William Garden of Aberdeen, made in 1901
12 Gauge, A & D Non-Ejector, side-by-side shotgun
We are pleased to offer this clean example of a William Garden gun, a gun making business in Aberdeen that John Dickson acquired in 1968. Like many boxlock guns of its time, this gun was actually made by James Carr & Sons in Birmingham.
The gun is in good condition inside and out with border engraving and 'W. Garden' banner engraved on the sides of the action. Fitted with a well figured long stock and finished off with a Silvers type orange recoil pad.
In order to prepare the gun for sale we have given the gun a full service, strip and clean and the stock and fore-end wood has been sympathetically cleaned, re-oiled and the chequering cleaned out. The barrels have been re-browned and the furniture has been re-blacked, and all the pins re-blued.
This gun dates from 1901 and was made for a well known architect in Aberdeen,
- Price: £1250
- Action: Anson & Deeley, third bite, top lever with Scott spindle and Purdey bolt, slide safety and snap fore-end.
- Gauge: 12
- Barrel Material: Damascus
- Barrel Length : 30in
- Chambers: 2 1/2in
- Proof: London Nitro Proof in 1980 at .719
- Bores: .719 (R) & .725 (L)
- Walls: .0 (R) & .0 (L)
- Chokes : CYL (R) & 1/4 (L)
- Ejectors: No
- Stock dimensions: 1 11/16in drop at comb, 2 3/8in drop at heel, 15 3/8in at heel, 15 1/2in to centre, 15 7/8in at toe
- Cast Off: 3/8in
- Weight: 6lb 12oz
- Location: Dunkeld
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William Garden of Aberdeen
William Garden was born in 1845 in Aberdeen, one of five children to James Garden, a linen weaver, and Grace Corbett. By 1861 he was an apprentice gunsmith, perhaps with one of the established gunmakers in the Granite City, such as Charles Playfair or John Lyell.
By 1869, Garden had established his own business as a gunsmith and fishing tackle maker at 34 Summer Street, Aberdeen. In 1869, the business moved to 2 Belmont Street and then in 1872 just around the corner to Gardens most well known address, 122 1/2 Union Street, and only 100 yards from Charles Playfair’s shop at 142 Union Street. William Garden married Emma Julia Caldwell in 1874 and they went on to have five children. By 1881, the business was thriving with the employment of two men, two boys and two girls and by 1889 is reported to have had twelve people employed.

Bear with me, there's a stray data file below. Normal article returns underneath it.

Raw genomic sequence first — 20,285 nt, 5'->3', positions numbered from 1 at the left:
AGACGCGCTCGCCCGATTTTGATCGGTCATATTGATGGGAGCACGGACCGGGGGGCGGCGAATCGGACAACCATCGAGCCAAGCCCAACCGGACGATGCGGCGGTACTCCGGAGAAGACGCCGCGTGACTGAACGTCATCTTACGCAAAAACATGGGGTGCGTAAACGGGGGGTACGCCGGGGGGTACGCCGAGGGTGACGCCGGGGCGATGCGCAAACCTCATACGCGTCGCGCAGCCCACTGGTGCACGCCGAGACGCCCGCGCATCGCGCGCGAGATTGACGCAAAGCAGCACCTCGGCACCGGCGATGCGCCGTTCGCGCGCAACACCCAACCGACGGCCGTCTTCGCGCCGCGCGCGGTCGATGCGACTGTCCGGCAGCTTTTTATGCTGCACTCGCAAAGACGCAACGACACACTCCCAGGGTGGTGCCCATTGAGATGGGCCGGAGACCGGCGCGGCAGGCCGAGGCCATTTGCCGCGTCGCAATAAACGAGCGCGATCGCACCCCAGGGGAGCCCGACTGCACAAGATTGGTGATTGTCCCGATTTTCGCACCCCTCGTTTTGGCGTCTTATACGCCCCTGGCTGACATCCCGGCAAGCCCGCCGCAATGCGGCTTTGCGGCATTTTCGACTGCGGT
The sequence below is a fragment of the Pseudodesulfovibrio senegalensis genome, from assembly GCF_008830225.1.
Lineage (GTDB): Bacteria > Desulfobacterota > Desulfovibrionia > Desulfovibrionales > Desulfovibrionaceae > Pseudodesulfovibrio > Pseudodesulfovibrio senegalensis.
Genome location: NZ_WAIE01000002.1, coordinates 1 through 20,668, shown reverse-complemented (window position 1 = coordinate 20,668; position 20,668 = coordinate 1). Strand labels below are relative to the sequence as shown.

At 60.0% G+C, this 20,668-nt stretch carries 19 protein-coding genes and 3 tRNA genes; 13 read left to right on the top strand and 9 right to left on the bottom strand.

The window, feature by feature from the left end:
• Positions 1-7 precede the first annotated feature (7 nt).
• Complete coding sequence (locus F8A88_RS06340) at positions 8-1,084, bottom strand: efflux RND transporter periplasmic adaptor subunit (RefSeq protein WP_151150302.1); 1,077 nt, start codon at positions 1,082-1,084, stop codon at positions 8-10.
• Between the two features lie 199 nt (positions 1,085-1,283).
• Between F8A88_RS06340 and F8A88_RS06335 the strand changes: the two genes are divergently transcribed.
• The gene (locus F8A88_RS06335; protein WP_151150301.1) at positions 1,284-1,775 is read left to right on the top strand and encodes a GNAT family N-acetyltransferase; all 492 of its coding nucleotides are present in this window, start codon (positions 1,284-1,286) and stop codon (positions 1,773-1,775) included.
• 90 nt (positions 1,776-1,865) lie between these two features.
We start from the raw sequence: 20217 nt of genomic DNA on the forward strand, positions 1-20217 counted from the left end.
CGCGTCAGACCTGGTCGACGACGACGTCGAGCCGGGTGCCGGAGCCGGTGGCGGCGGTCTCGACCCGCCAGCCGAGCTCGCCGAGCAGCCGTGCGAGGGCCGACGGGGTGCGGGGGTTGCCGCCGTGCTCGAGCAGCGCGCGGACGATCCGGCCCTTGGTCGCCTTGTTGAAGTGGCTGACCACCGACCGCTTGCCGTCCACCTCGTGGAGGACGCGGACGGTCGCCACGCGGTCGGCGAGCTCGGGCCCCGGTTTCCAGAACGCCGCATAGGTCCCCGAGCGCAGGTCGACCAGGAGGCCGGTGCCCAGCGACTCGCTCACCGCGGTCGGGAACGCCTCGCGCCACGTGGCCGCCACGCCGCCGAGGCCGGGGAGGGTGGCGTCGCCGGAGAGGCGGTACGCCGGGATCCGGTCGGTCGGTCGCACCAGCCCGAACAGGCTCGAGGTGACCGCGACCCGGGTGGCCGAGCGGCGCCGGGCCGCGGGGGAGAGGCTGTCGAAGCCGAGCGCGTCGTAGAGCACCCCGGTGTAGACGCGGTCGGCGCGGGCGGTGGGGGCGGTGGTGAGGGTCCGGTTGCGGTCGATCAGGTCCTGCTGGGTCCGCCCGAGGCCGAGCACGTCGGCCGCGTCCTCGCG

William died in 1906 and it is not clear who took over the business, perhaps one of his two sons, John Henry or Louis, who by this time were both gunmakers in the business. The business became a limited company in 1928 and by this time was a retailer of guns made in the Birmingham trade by the likes of G & S Holloway, Carr Bros., Arthur Howell and Bentley & Playfair.
In 1936 the firm moved to larger premises at 216 Union Street and then in 1955 they bought the business of Charles Playfair at 18 Union Terrace. The business closed in 1968, when it was sold to John Dickson & Son of Edinburgh, who amalgamated it into the business of Alex Martin, who Dickson’s had purchased in 1960. The Alex Martin shop at 35 Belmont street finally closed in 1985.
“William Garden, Gun Fishing Rod, Reel and Tackle maker 122 1/2 Union Street Aberdeen. This business has now been before the public since the year 1869, at which date it became established by the present proprietor. The premises consist of a handsome granite building, having a frontage of twenty-four feet, the interior covers an area of thirty by twenty feet and is fitted out in a superior style, the workshop occupying a position at the rear of the premises. This business as conducted by Mr. William Garden enjoys a first class, influential and wide spread connection, goods being forwarded to all parts of the United Kingdom and exported to India* and North America. Lovers of the sport may be very materially consulting their pleasure and interests by devoting a careful attention to the stock at all times by Mr. William Garden. Fishing rods, made of well seasoned and carefully selected wood and salmon and trout flies in great variety, or dressed to any pattern. Fishing tackle is a subject to which Mr. Garden has devoted very careful consideration. His celebrated “loch flies” are prepared from a special pattern. Mr. Garden employs a staff numbering twelve workmen. He takes the active persona superintendence of this important undertaking and his long practical experience renders Mr. Garden in a very valuable and exceptional friend”